My dear P.M.
I was delighted to receive by the last mail your monumental letters of 19th and 20th March, and I am rather appalled at the amount of time that I was the direct cause of your giving up at one blow to my letters.  I ventured to let Hankey  see extracts, and he was as interested as I was at the expression of your views in so many directions.
I am reliably informed that both the King and the Prime Minister  have had what were described as 'earnest conversations' with the Prince of Wales with regard to his obligations to the nation in the matter of his marriage. In consequence, Princess Ingrid of Sweden is coming to London shortly in order to give the Prince an opportunity of meeting her 'with view to above' as the matrimonial advertisements say. The Prince is said not to be favourably inclined towards the Greek princess. So that you may possibly be spared your part in the proceedings! 
Sir Charles Davis  tells me that he sat next to Lord Kylsant  two days ago at lunch and that the latter told him the story of my visit to him at his place in Wales in December 1924, with regard to the initial stage of the sale of the Commonwealth Line.
 Davis says that Kylsant seemed quite pleased with himself about his purchase but that he was a little on tenterhooks as to what the immediate future held for him by reason of the threatened blacklisting of the ships. 
The cartoons by Low  that I have sent you from time to time are selected ones. He now grinds out two or three a week for the 'Evening Standard' and most of them are thin and poor in ideas in consequence. He badly wants someone to produce brainwaves for him.
He can do the technical draughtsmanship better than anyone I know.
In the superficial age of 'eye and ear food' in which we live, inspired cartoons have a great pulling power. I have always thought that the big political parties in Australia should reinforce their armoury by retaining the services of a first-rate cartoonist. You could have 'blocks' made of his cartoons and distribute them to the small organs of the provincial press ready for reproduction. The cost in this way would be small.
The amateur cinematograph camera has become a practical machine for the ordinary person. I have one and find it most entertaining.
I propose to make a film, which I will call 'Whitehall', on the lines of the recent successful German film called 'Berlin', which set out to convey an impression of the activities of the city of Berlin between daylight and dark. I would try to give a lifelike picture of Hankey, Chamberlain , Amery , etc., arriving at their offices and at work in their respective Departments; then the life history of a despatch arriving in the Foreign Office, being registered, going to the man concerned in the proper Department, being minuted and going up the scale to Chamberlain, and so on.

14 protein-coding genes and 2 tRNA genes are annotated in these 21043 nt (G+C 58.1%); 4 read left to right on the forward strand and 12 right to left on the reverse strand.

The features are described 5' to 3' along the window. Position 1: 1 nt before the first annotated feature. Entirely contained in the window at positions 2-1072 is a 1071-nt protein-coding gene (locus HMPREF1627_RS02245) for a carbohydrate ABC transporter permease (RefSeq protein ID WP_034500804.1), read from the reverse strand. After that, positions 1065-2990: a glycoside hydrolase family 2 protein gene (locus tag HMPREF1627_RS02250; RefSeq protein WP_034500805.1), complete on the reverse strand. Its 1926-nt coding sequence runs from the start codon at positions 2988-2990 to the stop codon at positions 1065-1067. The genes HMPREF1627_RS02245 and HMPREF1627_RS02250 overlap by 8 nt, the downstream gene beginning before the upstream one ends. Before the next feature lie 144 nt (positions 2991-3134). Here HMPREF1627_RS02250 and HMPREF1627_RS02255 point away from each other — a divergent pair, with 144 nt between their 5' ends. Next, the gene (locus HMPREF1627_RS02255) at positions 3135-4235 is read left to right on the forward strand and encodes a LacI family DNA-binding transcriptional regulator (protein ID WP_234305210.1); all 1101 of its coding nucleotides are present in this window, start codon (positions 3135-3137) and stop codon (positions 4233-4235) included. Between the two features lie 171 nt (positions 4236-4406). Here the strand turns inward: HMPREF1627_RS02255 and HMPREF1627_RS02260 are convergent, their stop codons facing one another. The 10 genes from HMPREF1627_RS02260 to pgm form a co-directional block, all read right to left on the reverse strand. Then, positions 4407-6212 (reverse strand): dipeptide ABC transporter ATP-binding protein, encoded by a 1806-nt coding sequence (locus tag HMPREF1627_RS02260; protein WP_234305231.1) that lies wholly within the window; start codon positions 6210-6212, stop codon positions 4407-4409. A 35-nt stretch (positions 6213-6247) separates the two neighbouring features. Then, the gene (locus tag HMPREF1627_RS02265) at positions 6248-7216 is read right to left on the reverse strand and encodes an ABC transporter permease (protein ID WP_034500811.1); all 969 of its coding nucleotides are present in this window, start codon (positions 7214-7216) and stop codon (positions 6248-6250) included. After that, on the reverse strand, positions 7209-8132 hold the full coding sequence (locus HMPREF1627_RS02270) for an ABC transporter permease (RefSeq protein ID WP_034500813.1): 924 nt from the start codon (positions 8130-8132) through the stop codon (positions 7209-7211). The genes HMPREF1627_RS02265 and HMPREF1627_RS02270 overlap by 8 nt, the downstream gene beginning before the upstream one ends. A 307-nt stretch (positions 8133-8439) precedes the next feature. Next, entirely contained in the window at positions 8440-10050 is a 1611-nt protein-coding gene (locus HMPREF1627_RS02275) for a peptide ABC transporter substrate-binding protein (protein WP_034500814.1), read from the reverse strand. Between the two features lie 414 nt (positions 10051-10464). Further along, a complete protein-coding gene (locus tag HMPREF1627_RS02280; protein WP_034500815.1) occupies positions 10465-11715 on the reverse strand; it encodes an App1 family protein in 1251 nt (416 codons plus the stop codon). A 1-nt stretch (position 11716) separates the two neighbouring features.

If you have any means of projecting such a film, I would send you out a copy if it turns out at all well.
The cinema industry is in an interesting stage in this country and its development, from the superficial look at it that I have made, promises well for the future. It has been enabled to expand tremendously by virtue of the 'quota' and some really intelligent people arc becoming associated with it.
I have seen letters from Nichols  (F.O. representative to New Zealand) who apparently very much appreciated the opportunities that you gave him to meet and talk to you. In writing to a friend here he tells a story illustrating the free and easy bonhomie of our particular Dominion. He hurriedly jumped into a taxi in Melbourne and said: 'Drive me to Myoora.' The man grinned amiably and said: 'Delighted, where does she live?'
Mr. im Thurn , who acknowledged to having been the instrument through whom the Zinovief letter reached the Press of this country just before the last General Election , is a brother-in-law of Koppel  of the Foreign Office. Maxse , who was mixed up in the 'Francs' case  with which the Zinovief affair has been linked, was Koppel's assistant. It will be surprising if these simple (and, in reality, completely unrelated) facts are not given some sinister significance by the Labour Party at or before the next Election. It is a wonder they have lain hidden so long.
It is obvious that in the last six months or so there has been a great increase in public gambling on the London Stock Exchange.
Any broker or jobber will tell you that the business, in industrials in particular, has been phenomenal and that there is a distinctly new element in the market, in the shape of people who have never gone in for Stock Exchange operations before. The result has been what you might almost call a riot of speculation that has forced the prices of many securities up to heights that have no justification on balance sheet figures.
Tom Jones  met Henry Ford twice during his visit. He says he thinks he is an imbecile on any subject other than making cars.
His political and international views, he says, are childlike.
This squares exactly with my impression of him when I dined with him in Detroit five years ago.
It appears that Amanulla  is quite an amateur conjurer.
Chamberlain recently told the Cabinet the story of a banquet by the City Fathers at Liverpool when they sought to entertain Amanulla after dinner by some very expert conjurers they had got together for his entertainment. The first two tricks that were done before him, Amanulla got up and did them rather better than the conjurer himself-rather to the conjurer's discomfiture. He was eventually defeated, however, by the activities of the inner ring of conjurers who call themselves 'The Magic Circle'. They did very advanced conjuring that apparently completely defeated Amanulla.
I am giving a dinner shortly to let Sir Hugo Hirst  meet half- a-dozen representative men connected with Australian interests, such as Nivison , John Sanderson , Andrew Williamson , etc.
I am, Yours sincerely, R.G. CASEY